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What rope would be most helpful/versatile in a survival situation?

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We're looking for long answers that provide some explanation and context. Don't just give a one-line answer; explain why your answer is right, ideally with citations. Answers that don't include explanations may be removed.

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I think in this situation, the actual choice available is limited (at least in general terms of types of rope) so it isn't an unreasonable question. – HorusKol Jan 29 '12 at 12:43
    
-1 What survival situation? Driving a car into work is a survival situation; stay in your lane or you die, rope will not help. A day hike in desert; get lost and run out of water, you die, rope will not help. – James Jenkins Apr 2 at 9:40
up vote 17 down vote accepted

Most survival experts recommend parachute cord. From Wikipedia:

Parachute cord (also paracord or 550 cord) is a lightweight nylon kernmantle rope originally used in the suspension lines of US parachutes during World War II. Once in the field, paratroopers found this cord useful for many other tasks. It is now used as a general purpose utility cord by both military personnel and civilians. This versatile cord was even used by astronauts during STS-82, the second Space Shuttle mission to repair the Hubble Space Telescope.

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I'd argue that it's more than just a survival rope -- it's useful in many regular camp tasks like hanging a bear bag or putting up a clothes line.

Unfortunately, the term "parachute cord" has been slapped on cheaper knock-offs that aren't up to the military's original specifications, so it's not as strong. If you're going to purchase some, make sure you select a type that's strong enough for your intended uses.

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+1, especially for watching out for the dodgy rip offs! – berry120 Jan 28 '12 at 17:32
    
You can make a bracelet or belt to carry it. Google around for different ideas. – Jay Bazuzi Jan 28 '12 at 18:22
    
Does it float? When you on the water, I find floating rope to be the best. – Shawn Jan 28 '12 at 20:32
    
Para-cord is great for most things - but I wouldn't trust it for an emergency abseil... – HorusKol Jan 28 '12 at 22:31
    
It can be quite strong, especially if you have enough of it to braid. I have some in my BOB and emergency kits. Makes a good tourniquet in a pinch (pun intended) too – Nate Wengert Mar 31 at 19:38

As Hartley Brody suggests, I would carry a few metres of para-cord, as this is a very tough and versatile rope which can be used for a lot of things in survival situations.

However, if you are heading up onto a hill, I would also carry a 30m or 60m length of abseiling or climbing rope (and a belay device), just in case you ever need to make an emergency descent.

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I agree that good quality para cord (look for 550 cord from a reputable supplier) is the best general purpose solution.

It is strong enough that you could just about abseil off it with nothing else than a couple of carabiners in an absolute life or death situation or use it as a safety line for crossing a river or lowering your pack over a steep incline or canyon wall etc.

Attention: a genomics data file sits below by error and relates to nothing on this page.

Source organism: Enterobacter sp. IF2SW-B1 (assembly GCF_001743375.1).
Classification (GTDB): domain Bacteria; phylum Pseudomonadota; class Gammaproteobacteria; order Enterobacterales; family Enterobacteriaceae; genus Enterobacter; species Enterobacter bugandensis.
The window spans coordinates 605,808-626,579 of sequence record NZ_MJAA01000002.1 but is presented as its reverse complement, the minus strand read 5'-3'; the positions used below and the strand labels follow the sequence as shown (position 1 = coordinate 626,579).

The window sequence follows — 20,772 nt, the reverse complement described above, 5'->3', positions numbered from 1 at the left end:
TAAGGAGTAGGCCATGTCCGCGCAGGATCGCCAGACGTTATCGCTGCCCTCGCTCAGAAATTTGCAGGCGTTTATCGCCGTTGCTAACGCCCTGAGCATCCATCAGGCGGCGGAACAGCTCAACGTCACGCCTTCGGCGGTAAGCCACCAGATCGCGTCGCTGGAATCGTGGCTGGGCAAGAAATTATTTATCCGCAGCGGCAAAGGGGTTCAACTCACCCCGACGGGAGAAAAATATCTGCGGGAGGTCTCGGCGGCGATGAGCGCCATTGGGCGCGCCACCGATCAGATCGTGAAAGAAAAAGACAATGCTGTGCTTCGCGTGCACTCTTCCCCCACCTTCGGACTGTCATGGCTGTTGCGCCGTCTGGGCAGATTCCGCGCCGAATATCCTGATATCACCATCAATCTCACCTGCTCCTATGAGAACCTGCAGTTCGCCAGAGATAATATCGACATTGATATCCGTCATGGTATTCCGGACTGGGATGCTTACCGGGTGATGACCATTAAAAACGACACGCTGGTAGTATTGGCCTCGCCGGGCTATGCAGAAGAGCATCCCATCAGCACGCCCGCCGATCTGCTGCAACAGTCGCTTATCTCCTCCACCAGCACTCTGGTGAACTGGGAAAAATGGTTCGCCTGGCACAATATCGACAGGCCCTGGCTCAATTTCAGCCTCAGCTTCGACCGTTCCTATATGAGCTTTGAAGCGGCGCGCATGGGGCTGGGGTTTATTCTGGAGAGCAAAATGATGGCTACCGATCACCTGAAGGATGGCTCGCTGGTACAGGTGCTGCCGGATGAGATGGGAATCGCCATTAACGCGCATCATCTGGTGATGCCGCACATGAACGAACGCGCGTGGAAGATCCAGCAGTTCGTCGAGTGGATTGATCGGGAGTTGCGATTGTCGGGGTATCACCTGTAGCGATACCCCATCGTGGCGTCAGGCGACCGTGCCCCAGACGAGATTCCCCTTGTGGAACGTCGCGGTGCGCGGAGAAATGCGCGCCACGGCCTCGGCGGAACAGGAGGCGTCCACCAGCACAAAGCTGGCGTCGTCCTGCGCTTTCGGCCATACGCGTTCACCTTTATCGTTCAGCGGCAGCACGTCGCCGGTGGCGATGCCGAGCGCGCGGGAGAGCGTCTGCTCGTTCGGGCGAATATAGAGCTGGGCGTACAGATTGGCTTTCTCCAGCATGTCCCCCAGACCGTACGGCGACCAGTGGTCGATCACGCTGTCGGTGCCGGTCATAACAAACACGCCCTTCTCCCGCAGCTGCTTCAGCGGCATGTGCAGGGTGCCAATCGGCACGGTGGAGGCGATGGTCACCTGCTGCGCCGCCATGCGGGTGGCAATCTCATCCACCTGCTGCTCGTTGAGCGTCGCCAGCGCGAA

It also has a multitude of other uses from bootlaces to cordage for shelter building and you can separate the inner threads to use as fishing line or sewing thread for repairs.

You can also twist or braid it together to make a stronger rope or straps for an improvised pack.

It is light enough that you can stuff a few hundred feet of it into a pocket and forget about it.

For survival use it is probably best to go for high visibility orange, yellow or red that way if you are waiting for rescue in dense terrain you can string it across trails or open spaces to guide rescuers to your location.

It should go without saying that if you are doing any sort of climbing, abseiling etc in anything other than a dire emergency you really do need to right tools and knowledge for the situation in hand.

It is also worth adding that a knowledge of the fundamental principals of cordage, ropes and knots is one of the most basis survival skills.

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+1 for listing more examples of out of the box use – Nate Wengert Mar 31 at 19:40

I may be biased as a mariner, but I am partial to three stranded twisted rope. It may not be as strong as braided-cored ropes per thickness, but I can do more with it.

With three stranded twisted rope, I can indefinately join pieces together permanently without any special tools. So I can make a continuous and very long rope if necessary that can still run through makeshift pulleys, sheaves and and blocks.

I can if necessary divide the rope up into its individual yarns if I need something smaller, and I can retwist them back together if necessary (admittedly a pain in the arse, but still doable).

I can put a permanent eye at the end of the rope without using a bowline or needing special tools to do so, for in those cases when a knot isn't right for the job.

If my rope starts to fray, I can cut it and rejoin it permanently without special tools.

Some specially knots, such as those to make animal traps from bent over trees take advantage of the knuckles caused by being twisted stands of rope, creating a knot that pulls free, but resists it until the knuckle gets pulled through.

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This is especially true for a woodcraft as opposed to 'survival' situation. – Chris Johns Apr 1 at 22:22

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